Learn from the ideas of the Bayer Young Environmental Envoys.
If you are interested in any of their ideas, could help develop them, or want to do something similar where you are, please contact us through Facebook (www.facebook.com/tunzamagazine) and we’ll put you in touch.
Want to be an eco-tourist?
When you visit a place, how do you find out where you can hire a bike or get involved in car-sharing. And what are the best eco-spots to vist? Send for SaeIn Lee and Young Beom Kim from the Republic of Korea’s Iwhwa and Inha Universities. Together they have researched and produced an eco-map of Seoul for locals and tourists alike. Does your city need one? Ask Lee and Kim how they did it!
Trash – cash and jobs
Buenos Aires University student Florencia Goldstein works at #DesignNoTrash, a design studio which has developed Pisotapitas, a postmodern mosaic made of discarded screw caps from plastic bottles. Pisotapitas are sold in sheets that are ready to be placed on either floor or wall, inside or out, for example by being a feature in a garden patio. They are also used to make big designs and advertisements for international companies. Brilliant 4Rs in action. Go on, YOU could do something similar. Remember, trash is the new resource!
Jobs from junk
Ever thought what happens to all that cooking oil we use? Chia Wen Shin from Universiti Putra Malaysia did, and found out that a lot was just thrown down drains, polluting water and blocking sewers. So, she started collecting it and separating the glycerine and the oil. She has set up a social enterprise making soap from the glycerine and sells the oil to biodiesel makers. She buys the oil by paying with soap for washing dishes, but also makes soap for bathing – and it is GREAT, good-quality soap. Shin has already set up a company, so look out for this new Queen of Soap from Kuala Lumpur.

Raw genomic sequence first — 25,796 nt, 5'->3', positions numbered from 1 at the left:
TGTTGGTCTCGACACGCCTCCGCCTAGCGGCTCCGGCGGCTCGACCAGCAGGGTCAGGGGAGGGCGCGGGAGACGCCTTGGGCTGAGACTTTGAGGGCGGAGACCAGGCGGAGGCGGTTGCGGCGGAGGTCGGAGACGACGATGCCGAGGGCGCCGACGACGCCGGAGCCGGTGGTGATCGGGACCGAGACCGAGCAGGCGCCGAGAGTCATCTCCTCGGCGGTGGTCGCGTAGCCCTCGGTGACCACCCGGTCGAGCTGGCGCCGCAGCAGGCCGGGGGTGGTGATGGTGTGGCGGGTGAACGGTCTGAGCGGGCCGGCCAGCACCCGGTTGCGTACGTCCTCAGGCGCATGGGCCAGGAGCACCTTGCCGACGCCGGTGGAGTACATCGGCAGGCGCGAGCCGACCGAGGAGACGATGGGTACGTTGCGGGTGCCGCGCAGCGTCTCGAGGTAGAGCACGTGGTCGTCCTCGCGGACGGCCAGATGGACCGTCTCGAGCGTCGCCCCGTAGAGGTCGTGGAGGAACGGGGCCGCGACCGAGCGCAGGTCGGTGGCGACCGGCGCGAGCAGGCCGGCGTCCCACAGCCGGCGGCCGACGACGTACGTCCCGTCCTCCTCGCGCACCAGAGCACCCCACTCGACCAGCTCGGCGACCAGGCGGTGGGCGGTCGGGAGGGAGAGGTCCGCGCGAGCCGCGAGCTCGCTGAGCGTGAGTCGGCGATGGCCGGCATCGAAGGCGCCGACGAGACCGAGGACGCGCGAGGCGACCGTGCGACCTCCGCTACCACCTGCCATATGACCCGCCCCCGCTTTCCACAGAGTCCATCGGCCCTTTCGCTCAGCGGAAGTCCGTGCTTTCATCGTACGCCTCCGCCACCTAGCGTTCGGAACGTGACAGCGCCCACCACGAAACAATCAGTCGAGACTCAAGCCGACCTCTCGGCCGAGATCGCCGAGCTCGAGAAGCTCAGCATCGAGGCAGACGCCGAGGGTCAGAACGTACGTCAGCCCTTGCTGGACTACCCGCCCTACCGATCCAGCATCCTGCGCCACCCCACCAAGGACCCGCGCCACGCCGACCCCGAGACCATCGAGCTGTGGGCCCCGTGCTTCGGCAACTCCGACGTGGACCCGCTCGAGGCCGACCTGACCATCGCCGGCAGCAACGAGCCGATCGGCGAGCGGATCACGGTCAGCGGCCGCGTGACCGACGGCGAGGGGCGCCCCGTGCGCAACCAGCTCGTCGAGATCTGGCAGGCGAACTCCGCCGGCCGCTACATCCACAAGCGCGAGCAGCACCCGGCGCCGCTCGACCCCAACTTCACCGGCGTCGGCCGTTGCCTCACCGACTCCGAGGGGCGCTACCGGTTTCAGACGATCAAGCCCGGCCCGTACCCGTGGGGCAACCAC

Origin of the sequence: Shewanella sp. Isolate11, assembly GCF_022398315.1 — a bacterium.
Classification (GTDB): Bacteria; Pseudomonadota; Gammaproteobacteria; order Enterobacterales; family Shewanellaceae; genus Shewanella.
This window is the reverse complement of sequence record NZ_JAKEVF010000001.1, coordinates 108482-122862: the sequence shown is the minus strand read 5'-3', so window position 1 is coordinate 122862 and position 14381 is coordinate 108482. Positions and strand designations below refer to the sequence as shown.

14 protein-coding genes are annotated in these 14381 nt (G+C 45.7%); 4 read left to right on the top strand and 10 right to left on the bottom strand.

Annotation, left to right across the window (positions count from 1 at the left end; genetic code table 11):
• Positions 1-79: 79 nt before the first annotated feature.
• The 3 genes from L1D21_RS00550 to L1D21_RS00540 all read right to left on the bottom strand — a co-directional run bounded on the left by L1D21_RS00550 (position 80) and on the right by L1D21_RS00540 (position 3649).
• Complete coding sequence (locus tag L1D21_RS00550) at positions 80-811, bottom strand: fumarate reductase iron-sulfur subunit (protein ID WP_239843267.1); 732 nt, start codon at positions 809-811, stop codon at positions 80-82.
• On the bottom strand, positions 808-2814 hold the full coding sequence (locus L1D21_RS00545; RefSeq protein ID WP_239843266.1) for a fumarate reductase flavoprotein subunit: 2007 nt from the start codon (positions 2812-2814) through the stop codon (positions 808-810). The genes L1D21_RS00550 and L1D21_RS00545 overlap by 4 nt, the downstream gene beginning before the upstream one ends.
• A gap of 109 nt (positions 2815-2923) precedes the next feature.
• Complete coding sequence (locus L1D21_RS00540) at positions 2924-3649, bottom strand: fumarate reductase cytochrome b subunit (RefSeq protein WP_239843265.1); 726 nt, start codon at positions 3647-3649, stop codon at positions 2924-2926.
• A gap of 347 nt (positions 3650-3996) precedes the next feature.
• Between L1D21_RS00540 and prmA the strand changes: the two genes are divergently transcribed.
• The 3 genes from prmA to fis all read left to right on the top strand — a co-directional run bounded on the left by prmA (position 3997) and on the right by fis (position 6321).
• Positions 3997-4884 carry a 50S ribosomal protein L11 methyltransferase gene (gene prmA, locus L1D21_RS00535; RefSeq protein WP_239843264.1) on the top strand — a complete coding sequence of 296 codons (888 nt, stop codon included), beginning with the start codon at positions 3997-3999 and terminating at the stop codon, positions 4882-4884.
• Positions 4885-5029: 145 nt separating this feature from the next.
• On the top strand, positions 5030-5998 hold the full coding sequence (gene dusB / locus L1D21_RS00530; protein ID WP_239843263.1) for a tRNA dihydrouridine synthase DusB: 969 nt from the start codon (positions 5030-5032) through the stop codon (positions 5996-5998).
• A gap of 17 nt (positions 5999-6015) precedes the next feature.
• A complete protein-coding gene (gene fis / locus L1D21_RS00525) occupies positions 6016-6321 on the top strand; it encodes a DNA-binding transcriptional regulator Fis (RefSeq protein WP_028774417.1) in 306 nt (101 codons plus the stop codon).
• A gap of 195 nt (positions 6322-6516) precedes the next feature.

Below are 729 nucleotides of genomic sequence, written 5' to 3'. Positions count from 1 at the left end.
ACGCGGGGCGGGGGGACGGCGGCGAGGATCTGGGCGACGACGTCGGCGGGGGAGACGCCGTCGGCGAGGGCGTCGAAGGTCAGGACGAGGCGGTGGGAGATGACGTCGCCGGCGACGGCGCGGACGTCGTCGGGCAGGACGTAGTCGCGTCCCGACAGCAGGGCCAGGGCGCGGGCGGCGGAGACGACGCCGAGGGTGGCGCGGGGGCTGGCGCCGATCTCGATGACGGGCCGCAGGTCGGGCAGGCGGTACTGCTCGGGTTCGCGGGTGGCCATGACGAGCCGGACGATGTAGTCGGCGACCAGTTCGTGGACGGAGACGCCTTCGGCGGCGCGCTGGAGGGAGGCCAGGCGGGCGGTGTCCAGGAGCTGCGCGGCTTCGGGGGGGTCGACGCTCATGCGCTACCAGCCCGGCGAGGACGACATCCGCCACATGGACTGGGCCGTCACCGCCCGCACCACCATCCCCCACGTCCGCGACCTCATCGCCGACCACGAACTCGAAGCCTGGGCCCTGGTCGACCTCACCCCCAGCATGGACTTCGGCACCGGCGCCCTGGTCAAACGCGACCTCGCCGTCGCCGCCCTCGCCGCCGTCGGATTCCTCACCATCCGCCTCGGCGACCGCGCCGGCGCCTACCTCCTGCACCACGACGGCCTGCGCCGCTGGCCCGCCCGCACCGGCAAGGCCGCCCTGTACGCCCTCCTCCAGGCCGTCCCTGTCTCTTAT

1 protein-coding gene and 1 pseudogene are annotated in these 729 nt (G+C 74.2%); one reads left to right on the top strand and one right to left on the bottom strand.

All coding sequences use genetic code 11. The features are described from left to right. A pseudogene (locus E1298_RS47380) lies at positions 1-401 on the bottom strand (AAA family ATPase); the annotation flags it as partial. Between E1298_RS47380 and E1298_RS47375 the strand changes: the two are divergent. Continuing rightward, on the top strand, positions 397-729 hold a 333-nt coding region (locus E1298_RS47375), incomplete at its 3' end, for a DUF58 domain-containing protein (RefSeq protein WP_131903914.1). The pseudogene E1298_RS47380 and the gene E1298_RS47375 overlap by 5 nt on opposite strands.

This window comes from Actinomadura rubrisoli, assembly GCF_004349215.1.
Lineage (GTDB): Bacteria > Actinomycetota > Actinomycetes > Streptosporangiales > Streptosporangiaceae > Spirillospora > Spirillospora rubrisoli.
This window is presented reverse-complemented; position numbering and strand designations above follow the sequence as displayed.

China’s air pollution has made big news, and caused offices and schools to close down this winter. Quin Huang, a student at China’s University of Mining and Technology in Bejing, is doing her bit to improve matters. She has developed a device to collect particulates (PM) from the air in factories and mines, reducing dangerous pollution in the work place and ensuring that the wider population has cleaner air.
As part of his chemical engineering studies at Temasek Polytechnic in Singapore, Adrian Kho Jia Wei has been researching integrating plastic and wood waste into cement mixes (conventional cement production is a massive emitter of carbon dioxide, the main greenhouse gas). The result? Adrian has developed a product that is cheaper than cement, provides better insulation, recycles plastic waste – AND reduces carbon dioxide emissions. I’d say that’s a 4Rs win-win-win-win.